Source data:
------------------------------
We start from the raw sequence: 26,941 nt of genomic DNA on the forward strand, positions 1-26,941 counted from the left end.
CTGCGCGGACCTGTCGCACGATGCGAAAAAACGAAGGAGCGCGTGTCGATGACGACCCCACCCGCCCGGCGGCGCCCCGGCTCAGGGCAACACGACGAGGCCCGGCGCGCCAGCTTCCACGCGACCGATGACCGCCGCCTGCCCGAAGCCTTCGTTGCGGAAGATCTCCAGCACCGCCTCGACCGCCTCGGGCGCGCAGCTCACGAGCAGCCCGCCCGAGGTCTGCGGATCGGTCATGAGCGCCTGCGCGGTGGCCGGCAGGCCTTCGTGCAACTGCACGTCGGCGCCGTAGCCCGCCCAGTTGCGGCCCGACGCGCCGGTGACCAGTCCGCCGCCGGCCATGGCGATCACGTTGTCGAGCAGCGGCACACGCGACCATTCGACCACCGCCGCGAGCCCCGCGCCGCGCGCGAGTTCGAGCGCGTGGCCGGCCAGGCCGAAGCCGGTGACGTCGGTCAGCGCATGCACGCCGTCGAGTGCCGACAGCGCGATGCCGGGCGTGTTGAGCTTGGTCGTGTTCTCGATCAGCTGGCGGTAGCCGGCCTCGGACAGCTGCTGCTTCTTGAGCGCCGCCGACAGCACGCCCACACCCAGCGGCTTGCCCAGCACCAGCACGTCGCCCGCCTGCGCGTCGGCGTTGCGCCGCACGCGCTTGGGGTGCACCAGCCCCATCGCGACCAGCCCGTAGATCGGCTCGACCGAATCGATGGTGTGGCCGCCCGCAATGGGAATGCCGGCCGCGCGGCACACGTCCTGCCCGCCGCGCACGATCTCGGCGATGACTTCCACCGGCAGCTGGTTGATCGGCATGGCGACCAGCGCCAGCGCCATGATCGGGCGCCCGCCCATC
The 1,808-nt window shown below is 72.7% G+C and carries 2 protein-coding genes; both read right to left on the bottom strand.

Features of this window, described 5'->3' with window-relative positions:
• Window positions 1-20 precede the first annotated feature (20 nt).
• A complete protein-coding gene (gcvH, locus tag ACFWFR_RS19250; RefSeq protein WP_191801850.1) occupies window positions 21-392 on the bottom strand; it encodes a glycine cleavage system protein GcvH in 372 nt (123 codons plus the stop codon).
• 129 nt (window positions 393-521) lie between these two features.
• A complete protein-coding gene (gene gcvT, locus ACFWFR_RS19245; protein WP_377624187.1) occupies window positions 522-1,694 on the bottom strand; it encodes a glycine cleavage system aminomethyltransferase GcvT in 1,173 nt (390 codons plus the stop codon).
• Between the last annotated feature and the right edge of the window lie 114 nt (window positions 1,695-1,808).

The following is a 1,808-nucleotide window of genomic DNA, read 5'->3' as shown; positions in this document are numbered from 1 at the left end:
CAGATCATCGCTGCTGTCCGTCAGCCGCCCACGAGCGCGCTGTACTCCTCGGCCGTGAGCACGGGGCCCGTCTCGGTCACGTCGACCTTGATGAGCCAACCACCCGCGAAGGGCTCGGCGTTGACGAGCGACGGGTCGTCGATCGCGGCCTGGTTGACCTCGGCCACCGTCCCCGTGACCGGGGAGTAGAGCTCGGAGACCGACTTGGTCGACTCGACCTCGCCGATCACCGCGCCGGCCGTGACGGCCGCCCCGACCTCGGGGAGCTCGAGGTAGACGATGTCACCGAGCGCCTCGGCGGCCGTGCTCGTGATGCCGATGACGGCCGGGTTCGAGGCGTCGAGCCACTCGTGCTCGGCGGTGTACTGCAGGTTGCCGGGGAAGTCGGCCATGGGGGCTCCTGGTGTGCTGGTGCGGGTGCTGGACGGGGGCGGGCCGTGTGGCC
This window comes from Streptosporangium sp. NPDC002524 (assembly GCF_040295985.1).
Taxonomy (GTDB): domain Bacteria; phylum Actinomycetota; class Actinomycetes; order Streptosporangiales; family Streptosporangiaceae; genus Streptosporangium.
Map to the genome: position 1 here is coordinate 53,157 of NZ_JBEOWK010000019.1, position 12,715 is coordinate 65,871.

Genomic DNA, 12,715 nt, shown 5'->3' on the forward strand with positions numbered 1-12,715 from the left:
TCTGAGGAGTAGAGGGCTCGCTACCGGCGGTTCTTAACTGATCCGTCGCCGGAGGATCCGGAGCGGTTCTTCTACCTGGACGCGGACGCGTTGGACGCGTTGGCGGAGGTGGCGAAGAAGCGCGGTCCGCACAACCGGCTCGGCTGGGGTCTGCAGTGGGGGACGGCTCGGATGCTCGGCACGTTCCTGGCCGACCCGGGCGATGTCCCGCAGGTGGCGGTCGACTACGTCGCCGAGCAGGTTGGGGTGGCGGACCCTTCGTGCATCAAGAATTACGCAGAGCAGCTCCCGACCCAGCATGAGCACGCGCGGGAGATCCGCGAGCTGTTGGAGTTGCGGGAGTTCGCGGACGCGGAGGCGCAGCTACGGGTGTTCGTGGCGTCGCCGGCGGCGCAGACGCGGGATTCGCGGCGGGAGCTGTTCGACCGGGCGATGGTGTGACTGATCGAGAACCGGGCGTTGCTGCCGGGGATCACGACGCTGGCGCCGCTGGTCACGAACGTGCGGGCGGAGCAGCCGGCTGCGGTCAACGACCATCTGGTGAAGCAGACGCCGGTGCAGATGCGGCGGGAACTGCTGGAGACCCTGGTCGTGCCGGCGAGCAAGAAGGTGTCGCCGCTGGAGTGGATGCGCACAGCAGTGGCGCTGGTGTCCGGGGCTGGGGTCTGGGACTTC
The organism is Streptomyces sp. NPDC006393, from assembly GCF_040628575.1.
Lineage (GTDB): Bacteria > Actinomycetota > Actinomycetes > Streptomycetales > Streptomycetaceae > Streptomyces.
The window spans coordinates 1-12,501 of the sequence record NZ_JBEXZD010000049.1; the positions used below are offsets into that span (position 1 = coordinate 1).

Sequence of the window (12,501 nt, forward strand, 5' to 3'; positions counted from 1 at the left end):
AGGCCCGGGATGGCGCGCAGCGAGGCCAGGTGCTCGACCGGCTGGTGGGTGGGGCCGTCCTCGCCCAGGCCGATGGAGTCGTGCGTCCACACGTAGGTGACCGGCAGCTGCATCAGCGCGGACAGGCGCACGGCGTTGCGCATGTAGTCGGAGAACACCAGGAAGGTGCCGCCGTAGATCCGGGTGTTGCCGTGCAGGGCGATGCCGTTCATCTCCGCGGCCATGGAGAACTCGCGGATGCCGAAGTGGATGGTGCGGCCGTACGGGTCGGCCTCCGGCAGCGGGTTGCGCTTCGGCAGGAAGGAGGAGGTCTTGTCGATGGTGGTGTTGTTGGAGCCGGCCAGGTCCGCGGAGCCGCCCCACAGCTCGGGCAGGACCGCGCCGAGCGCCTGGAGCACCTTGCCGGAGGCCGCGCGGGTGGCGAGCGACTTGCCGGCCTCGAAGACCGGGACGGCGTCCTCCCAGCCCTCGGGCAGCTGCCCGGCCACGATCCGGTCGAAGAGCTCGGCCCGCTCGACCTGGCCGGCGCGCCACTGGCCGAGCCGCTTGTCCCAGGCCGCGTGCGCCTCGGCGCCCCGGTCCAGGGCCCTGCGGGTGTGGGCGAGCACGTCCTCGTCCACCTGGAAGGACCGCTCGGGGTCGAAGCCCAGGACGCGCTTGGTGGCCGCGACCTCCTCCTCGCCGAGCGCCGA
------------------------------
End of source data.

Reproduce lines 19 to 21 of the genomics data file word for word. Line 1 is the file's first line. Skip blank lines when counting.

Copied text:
The window spans coordinates 1-12,501 of the sequence record NZ_JBEXZD010000049.1; the positions used below are offsets into that span (position 1 = coordinate 1).

Sequence of the window (12,501 nt, forward strand, 5' to 3'; positions counted from 1 at the left end):
AGGCCCGGGATGGCGCGCAGCGAGGCCAGGTGCTCGACCGGCTGGTGGGTGGGGCCGTCCTCGCCCAGGCCGATGGAGTCGTGCGTCCACACGTAGGTGACCGGCAGCTGCATCAGCGCGGACAGGCGCACGGCGTTGCGCATGTAGTCGGAGAACACCAGGAAGGTGCCGCCGTAGATCCGGGTGTTGCCGTGCAGGGCGATGCCGTTCATCTCCGCGGCCATGGAGAACTCGCGGATGCCGAAGTGGATGGTGCGGCCGTACGGGTCGGCCTCCGGCAGCGGGTTGCGCTTCGGCAGGAAGGAGGAGGTCTTGTCGATGGTGGTGTTGTTGGAGCCGGCCAGGTCCGCGGAGCCGCCCCACAGCTCGGGCAGGACCGCGCCGAGCGCCTGGAGCACCTTGCCGGAGGCCGCGCGGGTGGCGAGCGACTTGCCGGCCTCGAAGACCGGGACGGCGTCCTCCCAGCCCTCGGGCAGCTGCCCGGCCACGATCCGGTCGAAGAGCTCGGCCCGCTCGACCTGGCCGGCGCGCCACTGGCCGAGCCGCTTGTCCCAGGCCGCGTGCGCCTCGGCGCCCCGGTCCAGGGCCCTGCGGGTGTGGGCGAGCACGTCCTCGTCCACCTGGAAGGACCGCTCGGGGTCGAAGCCCAGGACGCGCTTGGTGGCCGCGACCTCCTCCTCGCCGAGCGCCGA